Then again, maybe there is finally an end in sight. Late Friday afternoon, Judge George Hodges, a federal bankruptcy judge in North Carolina, wrote a breathtaking decision, in which he essentially pulled the lid off another form of asbestos scam. Though he shrank from labeling the actions of the plaintiffs’ lawyers involved in asbestos litigation as “fraudulent,” he did describe the litigation as “infected with the impropriety of some law firms.” It’s a potential game-changer.
Q&A: What’s the Asbestos Risk Today?
Three decades after Manville Corp. collapsed under an avalanche of asbestos litigation, personal-injury claims continue to pile up at a rate of 85 per day.
They find their way to a small office building in suburban Virginia, where processors evaluate the paperwork of pipe fitters and welders and shipbuilders who say they contracted debilitating lung diseases from the company’s insulation products. By last March, a Manville bankruptcy trust had already paid out nearly $4.3 billion.
So when a beneficiary of one David E. Knight came to the trust saying the former seaman had succumbed to the deadly cancer mesothelioma, the administrators didn’t blink. Within five weeks, the claimant received a check for $26,250.
Fraudulent claims for asbestos exposure are shortchanging companies and legitimate victims, former judge and McCarter & English attorney Peggy L. Ableman testified today in support of legislation aimed at curtailing false claims on an estimated $30 billion in assets.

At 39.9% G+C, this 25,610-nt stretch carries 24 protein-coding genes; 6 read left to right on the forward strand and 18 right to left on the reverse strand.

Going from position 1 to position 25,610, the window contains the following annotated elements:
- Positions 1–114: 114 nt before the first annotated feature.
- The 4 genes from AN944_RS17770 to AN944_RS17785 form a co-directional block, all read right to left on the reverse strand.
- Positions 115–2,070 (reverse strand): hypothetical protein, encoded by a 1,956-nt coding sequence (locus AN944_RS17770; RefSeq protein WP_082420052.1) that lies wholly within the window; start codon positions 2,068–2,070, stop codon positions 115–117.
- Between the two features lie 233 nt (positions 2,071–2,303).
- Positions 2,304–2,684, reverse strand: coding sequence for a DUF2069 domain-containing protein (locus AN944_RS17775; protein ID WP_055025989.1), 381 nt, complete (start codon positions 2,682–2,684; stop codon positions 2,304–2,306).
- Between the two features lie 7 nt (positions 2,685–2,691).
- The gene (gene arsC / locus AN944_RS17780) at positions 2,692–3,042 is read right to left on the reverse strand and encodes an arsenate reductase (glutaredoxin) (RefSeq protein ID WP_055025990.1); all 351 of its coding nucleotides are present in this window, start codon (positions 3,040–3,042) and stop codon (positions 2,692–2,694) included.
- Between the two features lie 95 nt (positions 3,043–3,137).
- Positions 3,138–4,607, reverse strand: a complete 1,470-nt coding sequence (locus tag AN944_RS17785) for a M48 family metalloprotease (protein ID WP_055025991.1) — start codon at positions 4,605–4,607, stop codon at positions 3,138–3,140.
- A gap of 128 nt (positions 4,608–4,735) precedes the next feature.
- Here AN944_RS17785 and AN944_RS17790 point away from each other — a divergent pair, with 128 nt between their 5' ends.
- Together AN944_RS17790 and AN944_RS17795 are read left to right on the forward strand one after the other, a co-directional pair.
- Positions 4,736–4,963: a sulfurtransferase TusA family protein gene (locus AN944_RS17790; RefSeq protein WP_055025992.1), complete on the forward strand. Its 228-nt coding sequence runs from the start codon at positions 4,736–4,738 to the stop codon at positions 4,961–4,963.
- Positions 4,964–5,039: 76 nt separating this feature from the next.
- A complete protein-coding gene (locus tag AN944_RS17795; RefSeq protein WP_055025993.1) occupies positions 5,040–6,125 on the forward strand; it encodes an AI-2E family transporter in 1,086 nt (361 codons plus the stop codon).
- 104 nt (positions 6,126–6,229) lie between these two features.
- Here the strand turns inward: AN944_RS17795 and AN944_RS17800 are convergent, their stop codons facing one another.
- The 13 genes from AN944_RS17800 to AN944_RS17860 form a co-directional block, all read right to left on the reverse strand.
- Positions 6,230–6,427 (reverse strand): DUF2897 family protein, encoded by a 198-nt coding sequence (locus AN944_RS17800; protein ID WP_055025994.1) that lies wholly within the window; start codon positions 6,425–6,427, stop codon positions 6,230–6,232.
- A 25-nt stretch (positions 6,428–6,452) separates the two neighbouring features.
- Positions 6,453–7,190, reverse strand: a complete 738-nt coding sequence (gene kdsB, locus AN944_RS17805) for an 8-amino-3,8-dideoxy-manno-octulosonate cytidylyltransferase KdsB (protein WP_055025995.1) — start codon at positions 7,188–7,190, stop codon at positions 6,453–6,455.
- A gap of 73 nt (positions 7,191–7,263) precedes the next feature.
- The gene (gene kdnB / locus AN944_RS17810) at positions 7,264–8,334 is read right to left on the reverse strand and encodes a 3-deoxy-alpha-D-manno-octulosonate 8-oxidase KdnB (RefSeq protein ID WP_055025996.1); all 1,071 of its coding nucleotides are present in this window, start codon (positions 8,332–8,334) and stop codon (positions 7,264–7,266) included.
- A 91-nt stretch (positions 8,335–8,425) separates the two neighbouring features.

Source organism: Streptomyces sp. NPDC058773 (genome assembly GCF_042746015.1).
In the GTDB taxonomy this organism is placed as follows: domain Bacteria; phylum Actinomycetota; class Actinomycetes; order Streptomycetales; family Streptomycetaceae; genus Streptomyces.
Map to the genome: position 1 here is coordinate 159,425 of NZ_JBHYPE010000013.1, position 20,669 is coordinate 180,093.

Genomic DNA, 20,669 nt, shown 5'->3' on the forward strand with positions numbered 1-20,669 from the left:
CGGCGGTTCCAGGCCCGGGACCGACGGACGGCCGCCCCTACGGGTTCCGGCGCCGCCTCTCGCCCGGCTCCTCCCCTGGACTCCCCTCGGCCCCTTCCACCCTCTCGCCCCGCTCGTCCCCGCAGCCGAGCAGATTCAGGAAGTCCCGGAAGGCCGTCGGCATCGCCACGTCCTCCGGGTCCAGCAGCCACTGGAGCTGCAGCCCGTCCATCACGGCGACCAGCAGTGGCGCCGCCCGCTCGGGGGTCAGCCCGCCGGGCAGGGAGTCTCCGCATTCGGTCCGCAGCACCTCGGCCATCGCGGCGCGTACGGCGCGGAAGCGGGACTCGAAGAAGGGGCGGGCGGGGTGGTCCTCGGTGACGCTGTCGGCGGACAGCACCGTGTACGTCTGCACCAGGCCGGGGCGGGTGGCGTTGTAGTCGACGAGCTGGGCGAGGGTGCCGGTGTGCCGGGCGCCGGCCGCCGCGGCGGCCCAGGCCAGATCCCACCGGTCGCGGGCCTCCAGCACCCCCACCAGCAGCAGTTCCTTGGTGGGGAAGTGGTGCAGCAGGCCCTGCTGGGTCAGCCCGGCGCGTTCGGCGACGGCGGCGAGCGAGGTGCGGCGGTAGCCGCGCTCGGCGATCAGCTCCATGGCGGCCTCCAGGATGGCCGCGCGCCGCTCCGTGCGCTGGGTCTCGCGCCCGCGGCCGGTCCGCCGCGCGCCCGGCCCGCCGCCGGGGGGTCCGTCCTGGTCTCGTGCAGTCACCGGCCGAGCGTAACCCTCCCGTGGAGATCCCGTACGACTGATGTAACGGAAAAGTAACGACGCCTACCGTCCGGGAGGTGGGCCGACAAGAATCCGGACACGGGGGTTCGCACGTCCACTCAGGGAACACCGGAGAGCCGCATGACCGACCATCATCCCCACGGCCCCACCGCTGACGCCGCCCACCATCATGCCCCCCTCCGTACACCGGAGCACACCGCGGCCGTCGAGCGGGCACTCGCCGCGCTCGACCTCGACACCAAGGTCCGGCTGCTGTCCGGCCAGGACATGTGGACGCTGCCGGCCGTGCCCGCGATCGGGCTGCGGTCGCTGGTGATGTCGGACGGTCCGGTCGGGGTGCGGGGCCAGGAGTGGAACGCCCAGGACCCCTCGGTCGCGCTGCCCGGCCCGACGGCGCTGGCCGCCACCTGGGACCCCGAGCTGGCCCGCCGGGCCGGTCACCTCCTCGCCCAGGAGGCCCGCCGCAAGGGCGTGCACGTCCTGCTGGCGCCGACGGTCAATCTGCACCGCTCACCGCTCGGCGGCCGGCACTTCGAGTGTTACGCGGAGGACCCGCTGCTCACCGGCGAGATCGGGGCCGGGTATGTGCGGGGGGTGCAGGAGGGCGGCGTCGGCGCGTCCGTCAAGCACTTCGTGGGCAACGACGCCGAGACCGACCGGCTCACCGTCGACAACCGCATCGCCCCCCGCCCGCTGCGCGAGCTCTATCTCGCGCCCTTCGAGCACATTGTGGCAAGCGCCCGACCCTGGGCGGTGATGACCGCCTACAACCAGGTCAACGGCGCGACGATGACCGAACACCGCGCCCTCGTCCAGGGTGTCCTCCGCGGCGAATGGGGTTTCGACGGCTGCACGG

Under the current system, people claiming harm from asbestos can seek damages from trusts set up by bankrupt companies and simultaneously sue non-bankrupt companies, using inconsistent information about how and when they were exposed, Ableman said in a hearing before the U.S. House of Representatives Subcommittee on Regulatory Reform, Commercial and Antitrust Law today.
Companies are “often led to believe — erroneously — that their products were far more responsible for the plaintiff’s disease than what may have been the case, because they have no way of knowing the substance of an individual plaintiff’s claims,” Ableman said.
EDWARDSVILLE, Ill. (Legal Newsline) – A recent ruling by a bankruptcy judge that exposed “double dipping” has an attorney in the nation’s asbestos litigation epicenter calling for more transparency between the two systems set up to compensate people sickened by asbestos.
“The real issue for me is whether the courts will require claimants to file trust forms before trial,” said Brian Huelsmann of HeplerBroom in Edwardsville, Ill. “What defendants are looking for is more transparency with trust filings.”
Huelsmann was reacting to a decision out of the Western District of North Carolina, in which U.S. District Judge George Hodges found a “startling pattern of misrepresentation” by plaintiffs’ attorneys in manipulating evidence of exposure as it pursued Garlock Sealing Technologies, first in court and then in bankruptcy proceedings.
Plaintiffs wanted to settle Garlock’s liability in bankruptcy for up to $1.3 billion; Garlock valued its liability at $125 million. Hodges found Garlock’s figure to be a reliable estimation.